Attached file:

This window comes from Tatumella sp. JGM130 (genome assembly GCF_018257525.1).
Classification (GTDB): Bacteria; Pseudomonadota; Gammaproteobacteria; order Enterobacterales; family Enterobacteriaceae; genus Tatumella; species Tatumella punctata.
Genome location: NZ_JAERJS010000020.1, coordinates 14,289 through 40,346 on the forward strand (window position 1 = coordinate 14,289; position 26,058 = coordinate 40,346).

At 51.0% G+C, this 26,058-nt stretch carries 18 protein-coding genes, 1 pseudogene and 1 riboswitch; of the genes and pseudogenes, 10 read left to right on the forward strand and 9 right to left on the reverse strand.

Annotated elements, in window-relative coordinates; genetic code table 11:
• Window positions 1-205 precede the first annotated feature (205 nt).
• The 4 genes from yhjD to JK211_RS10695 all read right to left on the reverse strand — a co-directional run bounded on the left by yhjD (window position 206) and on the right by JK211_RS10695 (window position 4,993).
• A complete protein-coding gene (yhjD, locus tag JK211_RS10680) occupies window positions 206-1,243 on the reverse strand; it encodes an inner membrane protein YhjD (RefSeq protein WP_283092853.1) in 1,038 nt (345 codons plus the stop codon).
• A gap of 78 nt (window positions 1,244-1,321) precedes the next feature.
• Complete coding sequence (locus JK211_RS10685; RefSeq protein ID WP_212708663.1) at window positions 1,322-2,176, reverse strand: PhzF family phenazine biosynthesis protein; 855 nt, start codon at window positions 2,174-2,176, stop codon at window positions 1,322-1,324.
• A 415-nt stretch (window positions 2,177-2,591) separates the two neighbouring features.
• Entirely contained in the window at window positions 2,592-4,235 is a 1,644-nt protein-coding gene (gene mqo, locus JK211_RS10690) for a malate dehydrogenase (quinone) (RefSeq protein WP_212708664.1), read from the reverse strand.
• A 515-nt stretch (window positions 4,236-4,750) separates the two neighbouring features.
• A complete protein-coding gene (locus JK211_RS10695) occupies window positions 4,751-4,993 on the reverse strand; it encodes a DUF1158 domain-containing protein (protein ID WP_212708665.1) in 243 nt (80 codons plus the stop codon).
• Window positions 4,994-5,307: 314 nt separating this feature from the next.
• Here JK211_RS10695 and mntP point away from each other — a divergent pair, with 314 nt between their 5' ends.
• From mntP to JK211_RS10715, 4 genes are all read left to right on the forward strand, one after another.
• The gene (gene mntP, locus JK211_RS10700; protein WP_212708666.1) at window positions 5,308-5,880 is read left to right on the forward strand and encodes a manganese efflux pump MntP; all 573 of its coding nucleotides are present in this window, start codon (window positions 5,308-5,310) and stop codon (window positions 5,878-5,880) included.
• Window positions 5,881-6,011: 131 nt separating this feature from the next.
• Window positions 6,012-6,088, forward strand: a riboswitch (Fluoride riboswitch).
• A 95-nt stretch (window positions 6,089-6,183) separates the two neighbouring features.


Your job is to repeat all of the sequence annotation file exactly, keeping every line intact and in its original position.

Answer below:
This window comes from Tatumella sp. JGM130 (genome assembly GCF_018257525.1).
Classification (GTDB): Bacteria; Pseudomonadota; Gammaproteobacteria; order Enterobacterales; family Enterobacteriaceae; genus Tatumella; species Tatumella punctata.
Genome location: NZ_JAERJS010000020.1, coordinates 14,289 through 40,346 on the forward strand (window position 1 = coordinate 14,289; position 26,058 = coordinate 40,346).

At 51.0% G+C, this 26,058-nt stretch carries 18 protein-coding genes, 1 pseudogene and 1 riboswitch; of the genes and pseudogenes, 10 read left to right on the forward strand and 9 right to left on the reverse strand.

Annotated elements, in window-relative coordinates; genetic code table 11:
• Window positions 1-205 precede the first annotated feature (205 nt).
• The 4 genes from yhjD to JK211_RS10695 all read right to left on the reverse strand — a co-directional run bounded on the left by yhjD (window position 206) and on the right by JK211_RS10695 (window position 4,993).
• A complete protein-coding gene (yhjD, locus tag JK211_RS10680) occupies window positions 206-1,243 on the reverse strand; it encodes an inner membrane protein YhjD (RefSeq protein WP_283092853.1) in 1,038 nt (345 codons plus the stop codon).
• A gap of 78 nt (window positions 1,244-1,321) precedes the next feature.
• Complete coding sequence (locus JK211_RS10685; RefSeq protein ID WP_212708663.1) at window positions 1,322-2,176, reverse strand: PhzF family phenazine biosynthesis protein; 855 nt, start codon at window positions 2,174-2,176, stop codon at window positions 1,322-1,324.
• A 415-nt stretch (window positions 2,177-2,591) separates the two neighbouring features.
• Entirely contained in the window at window positions 2,592-4,235 is a 1,644-nt protein-coding gene (gene mqo, locus JK211_RS10690) for a malate dehydrogenase (quinone) (RefSeq protein WP_212708664.1), read from the reverse strand.
• A 515-nt stretch (window positions 4,236-4,750) separates the two neighbouring features.
• A complete protein-coding gene (locus JK211_RS10695) occupies window positions 4,751-4,993 on the reverse strand; it encodes a DUF1158 domain-containing protein (protein ID WP_212708665.1) in 243 nt (80 codons plus the stop codon).
• Window positions 4,994-5,307: 314 nt separating this feature from the next.
• Here JK211_RS10695 and mntP point away from each other — a divergent pair, with 314 nt between their 5' ends.
• From mntP to JK211_RS10715, 4 genes are all read left to right on the forward strand, one after another.
• The gene (gene mntP, locus JK211_RS10700; protein WP_212708666.1) at window positions 5,308-5,880 is read left to right on the forward strand and encodes a manganese efflux pump MntP; all 573 of its coding nucleotides are present in this window, start codon (window positions 5,308-5,310) and stop codon (window positions 5,878-5,880) included.
• Window positions 5,881-6,011: 131 nt separating this feature from the next.
• Window positions 6,012-6,088, forward strand: a riboswitch (Fluoride riboswitch).
• A 95-nt stretch (window positions 6,089-6,183) separates the two neighbouring features.